“Years ago, we changed our material from cotton to polyester to withstand higher and longer heat,” he adds. “With the recent improvements made to warmers and rotisserie ovens, we’ve now increased the coverage of the natural latex to protect against this extra heat.”
Where ovens used to run at 375 F, some now reach as high as 525 F for the second phase of cooking. Marchese says the company’s loop line is approved by both the U.S. Department of Agriculture and Food and Drug Administration.
“Our company has gone from just making these products for rotisserie chicken to designing them for a number of other products, like stuffed pork loin and turkey breast.”
Today’s rotisserie packaging also has increased in size, according to Mark Spencer, manager of new product development at Pactiv in Lake Forest, Ill.
“We offer six different sizes of chicken containers, and two are club store packages,” he says. Spencer attributes the popularity of bigger packaging sizes to the growing number of retailers who are putting out larger, value-priced birds.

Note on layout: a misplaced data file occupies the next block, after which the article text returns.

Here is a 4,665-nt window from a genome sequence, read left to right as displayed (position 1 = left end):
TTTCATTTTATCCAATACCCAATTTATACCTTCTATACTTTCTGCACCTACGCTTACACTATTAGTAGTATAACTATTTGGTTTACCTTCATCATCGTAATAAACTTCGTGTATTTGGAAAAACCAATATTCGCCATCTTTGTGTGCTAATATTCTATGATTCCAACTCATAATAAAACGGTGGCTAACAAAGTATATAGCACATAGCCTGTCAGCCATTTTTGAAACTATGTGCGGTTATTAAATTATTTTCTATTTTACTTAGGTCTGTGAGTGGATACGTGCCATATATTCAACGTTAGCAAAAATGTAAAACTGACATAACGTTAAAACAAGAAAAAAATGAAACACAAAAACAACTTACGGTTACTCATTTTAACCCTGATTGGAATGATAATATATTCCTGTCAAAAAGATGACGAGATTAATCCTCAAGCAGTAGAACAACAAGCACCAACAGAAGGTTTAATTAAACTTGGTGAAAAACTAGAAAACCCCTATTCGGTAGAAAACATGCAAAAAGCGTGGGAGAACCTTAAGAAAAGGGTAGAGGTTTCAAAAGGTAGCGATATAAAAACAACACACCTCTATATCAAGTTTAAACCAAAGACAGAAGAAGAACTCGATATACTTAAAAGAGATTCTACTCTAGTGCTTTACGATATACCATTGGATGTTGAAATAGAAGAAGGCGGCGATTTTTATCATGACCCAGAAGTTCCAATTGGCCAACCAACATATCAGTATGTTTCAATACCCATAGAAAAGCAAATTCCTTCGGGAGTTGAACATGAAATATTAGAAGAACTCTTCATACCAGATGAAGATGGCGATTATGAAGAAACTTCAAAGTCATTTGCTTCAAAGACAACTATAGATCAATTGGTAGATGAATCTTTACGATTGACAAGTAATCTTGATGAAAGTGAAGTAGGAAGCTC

Pactiv’s Plastic ClearView Mealmaster line is constructed of a polypropylene base and polystyrene dome. These products feature a clear dome with a Fog Gard coating.
“This packaging continues to be a strong seller for us from a merchandising standpoint,” Spencer says.
Because supermarket delis are expanding their rotisserie offerings to include turkey breast, pork tenderloin, ribs, ham and roasts, in addition to chicken, Robbie has created the Hot N Handy Pouch, a new leak-resistant line that features colorful graphics that help easily identify the packaging’s contents. According to Downing, large block letters naming the food product inside are printed close to the top for busy consumers looking to quickly grab the product and go.